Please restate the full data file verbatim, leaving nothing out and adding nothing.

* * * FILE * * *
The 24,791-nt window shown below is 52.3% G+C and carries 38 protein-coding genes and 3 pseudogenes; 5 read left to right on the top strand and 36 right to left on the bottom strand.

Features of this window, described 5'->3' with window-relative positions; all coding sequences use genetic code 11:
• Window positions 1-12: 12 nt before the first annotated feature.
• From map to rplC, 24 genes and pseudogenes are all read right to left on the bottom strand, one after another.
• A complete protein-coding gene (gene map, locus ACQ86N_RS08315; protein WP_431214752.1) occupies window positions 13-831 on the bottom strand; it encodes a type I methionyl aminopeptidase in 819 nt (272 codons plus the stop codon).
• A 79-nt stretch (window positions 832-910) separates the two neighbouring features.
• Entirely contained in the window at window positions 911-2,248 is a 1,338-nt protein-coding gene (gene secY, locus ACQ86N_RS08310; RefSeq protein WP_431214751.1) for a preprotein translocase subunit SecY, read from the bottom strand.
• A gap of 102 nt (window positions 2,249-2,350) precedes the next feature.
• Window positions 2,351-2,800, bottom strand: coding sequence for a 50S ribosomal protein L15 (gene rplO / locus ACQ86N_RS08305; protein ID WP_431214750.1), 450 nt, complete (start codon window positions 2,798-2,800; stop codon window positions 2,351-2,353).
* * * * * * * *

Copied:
The 24,791-nt window shown below is 52.3% G+C and carries 38 protein-coding genes and 3 pseudogenes; 5 read left to right on the top strand and 36 right to left on the bottom strand.

Features of this window, described 5'->3' with window-relative positions; all coding sequences use genetic code 11:
• Window positions 1-12: 12 nt before the first annotated feature.
• From map to rplC, 24 genes and pseudogenes are all read right to left on the bottom strand, one after another.
• A complete protein-coding gene (gene map, locus ACQ86N_RS08315; protein WP_431214752.1) occupies window positions 13-831 on the bottom strand; it encodes a type I methionyl aminopeptidase in 819 nt (272 codons plus the stop codon).
• A 79-nt stretch (window positions 832-910) separates the two neighbouring features.
• Entirely contained in the window at window positions 911-2,248 is a 1,338-nt protein-coding gene (gene secY, locus ACQ86N_RS08310; RefSeq protein WP_431214751.1) for a preprotein translocase subunit SecY, read from the bottom strand.
• A gap of 102 nt (window positions 2,249-2,350) precedes the next feature.
• Window positions 2,351-2,800, bottom strand: coding sequence for a 50S ribosomal protein L15 (gene rplO / locus ACQ86N_RS08305; protein ID WP_431214750.1), 450 nt, complete (start codon window positions 2,798-2,800; stop codon window positions 2,351-2,353).